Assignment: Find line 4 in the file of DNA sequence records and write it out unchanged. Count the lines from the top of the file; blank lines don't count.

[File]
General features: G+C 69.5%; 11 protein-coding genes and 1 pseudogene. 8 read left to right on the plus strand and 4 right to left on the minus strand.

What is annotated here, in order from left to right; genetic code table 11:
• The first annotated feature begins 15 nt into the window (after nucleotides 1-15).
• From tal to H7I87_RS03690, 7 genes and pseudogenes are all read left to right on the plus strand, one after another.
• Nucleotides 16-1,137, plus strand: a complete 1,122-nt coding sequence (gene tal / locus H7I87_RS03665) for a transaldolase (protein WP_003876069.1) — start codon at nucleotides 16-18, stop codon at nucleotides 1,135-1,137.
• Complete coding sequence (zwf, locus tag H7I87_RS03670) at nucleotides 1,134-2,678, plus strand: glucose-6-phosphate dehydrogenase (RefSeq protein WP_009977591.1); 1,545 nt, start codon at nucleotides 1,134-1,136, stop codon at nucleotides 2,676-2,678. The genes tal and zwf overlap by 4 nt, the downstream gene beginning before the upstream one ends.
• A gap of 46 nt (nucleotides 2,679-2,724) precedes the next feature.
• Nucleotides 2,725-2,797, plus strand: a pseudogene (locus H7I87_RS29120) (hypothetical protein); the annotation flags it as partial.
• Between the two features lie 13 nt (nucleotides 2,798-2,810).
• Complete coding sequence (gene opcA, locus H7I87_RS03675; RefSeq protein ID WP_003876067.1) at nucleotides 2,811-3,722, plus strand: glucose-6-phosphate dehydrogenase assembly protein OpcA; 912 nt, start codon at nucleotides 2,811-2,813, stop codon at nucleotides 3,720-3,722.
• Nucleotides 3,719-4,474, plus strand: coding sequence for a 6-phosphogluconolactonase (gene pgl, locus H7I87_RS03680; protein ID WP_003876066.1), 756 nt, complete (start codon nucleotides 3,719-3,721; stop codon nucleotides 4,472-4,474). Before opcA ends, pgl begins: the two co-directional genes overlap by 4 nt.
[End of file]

• From tal to H7I87_RS03690, 7 genes and pseudogenes are all read left to right on the plus strand, one after another.